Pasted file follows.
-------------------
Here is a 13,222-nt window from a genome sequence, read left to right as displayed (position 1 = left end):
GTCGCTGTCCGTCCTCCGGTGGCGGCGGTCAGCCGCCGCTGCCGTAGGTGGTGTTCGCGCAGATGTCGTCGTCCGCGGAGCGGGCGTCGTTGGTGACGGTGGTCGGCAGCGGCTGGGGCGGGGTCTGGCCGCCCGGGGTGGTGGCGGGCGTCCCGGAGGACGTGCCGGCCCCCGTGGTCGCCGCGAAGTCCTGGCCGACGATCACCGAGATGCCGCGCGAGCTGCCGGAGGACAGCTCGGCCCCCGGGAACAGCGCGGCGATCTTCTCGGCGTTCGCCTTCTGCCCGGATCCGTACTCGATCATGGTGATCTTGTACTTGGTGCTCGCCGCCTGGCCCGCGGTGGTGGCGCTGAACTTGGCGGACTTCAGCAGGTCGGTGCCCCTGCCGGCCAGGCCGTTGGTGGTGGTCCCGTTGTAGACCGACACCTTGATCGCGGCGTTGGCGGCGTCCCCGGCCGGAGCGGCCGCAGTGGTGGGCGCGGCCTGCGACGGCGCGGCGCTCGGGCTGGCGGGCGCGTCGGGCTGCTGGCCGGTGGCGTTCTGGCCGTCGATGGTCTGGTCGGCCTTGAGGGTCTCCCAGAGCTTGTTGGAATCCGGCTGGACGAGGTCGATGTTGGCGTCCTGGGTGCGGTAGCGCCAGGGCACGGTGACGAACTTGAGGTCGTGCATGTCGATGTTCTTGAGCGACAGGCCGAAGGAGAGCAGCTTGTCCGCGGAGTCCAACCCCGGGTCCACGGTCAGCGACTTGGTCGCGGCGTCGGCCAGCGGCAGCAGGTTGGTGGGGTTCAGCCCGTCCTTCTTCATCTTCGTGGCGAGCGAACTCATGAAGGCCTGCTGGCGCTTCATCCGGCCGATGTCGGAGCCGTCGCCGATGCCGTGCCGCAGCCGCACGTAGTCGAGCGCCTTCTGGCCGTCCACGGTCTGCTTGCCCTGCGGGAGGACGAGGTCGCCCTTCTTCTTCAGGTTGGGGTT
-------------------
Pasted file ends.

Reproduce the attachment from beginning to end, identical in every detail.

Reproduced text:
Here is a 13,222-nt window from a genome sequence, read left to right as displayed (position 1 = left end):
GTCGCTGTCCGTCCTCCGGTGGCGGCGGTCAGCCGCCGCTGCCGTAGGTGGTGTTCGCGCAGATGTCGTCGTCCGCGGAGCGGGCGTCGTTGGTGACGGTGGTCGGCAGCGGCTGGGGCGGGGTCTGGCCGCCCGGGGTGGTGGCGGGCGTCCCGGAGGACGTGCCGGCCCCCGTGGTCGCCGCGAAGTCCTGGCCGACGATCACCGAGATGCCGCGCGAGCTGCCGGAGGACAGCTCGGCCCCCGGGAACAGCGCGGCGATCTTCTCGGCGTTCGCCTTCTGCCCGGATCCGTACTCGATCATGGTGATCTTGTACTTGGTGCTCGCCGCCTGGCCCGCGGTGGTGGCGCTGAACTTGGCGGACTTCAGCAGGTCGGTGCCCCTGCCGGCCAGGCCGTTGGTGGTGGTCCCGTTGTAGACCGACACCTTGATCGCGGCGTTGGCGGCGTCCCCGGCCGGAGCGGCCGCAGTGGTGGGCGCGGCCTGCGACGGCGCGGCGCTCGGGCTGGCGGGCGCGTCGGGCTGCTGGCCGGTGGCGTTCTGGCCGTCGATGGTCTGGTCGGCCTTGAGGGTCTCCCAGAGCTTGTTGGAATCCGGCTGGACGAGGTCGATGTTGGCGTCCTGGGTGCGGTAGCGCCAGGGCACGGTGACGAACTTGAGGTCGTGCATGTCGATGTTCTTGAGCGACAGGCCGAAGGAGAGCAGCTTGTCCGCGGAGTCCAACCCCGGGTCCACGGTCAGCGACTTGGTCGCGGCGTCGGCCAGCGGCAGCAGGTTGGTGGGGTTCAGCCCGTCCTTCTTCATCTTCGTGGCGAGCGAACTCATGAAGGCCTGCTGGCGCTTCATCCGGCCGATGTCGGAGCCGTCGCCGATGCCGTGCCGCAGCCGCACGTAGTCGAGCGCCTTCTGGCCGTCCACGGTCTGCTTGCCCTGCGGGAGGACGAGGTCGCCCTTCTTCTTCAGGTTGGGGTT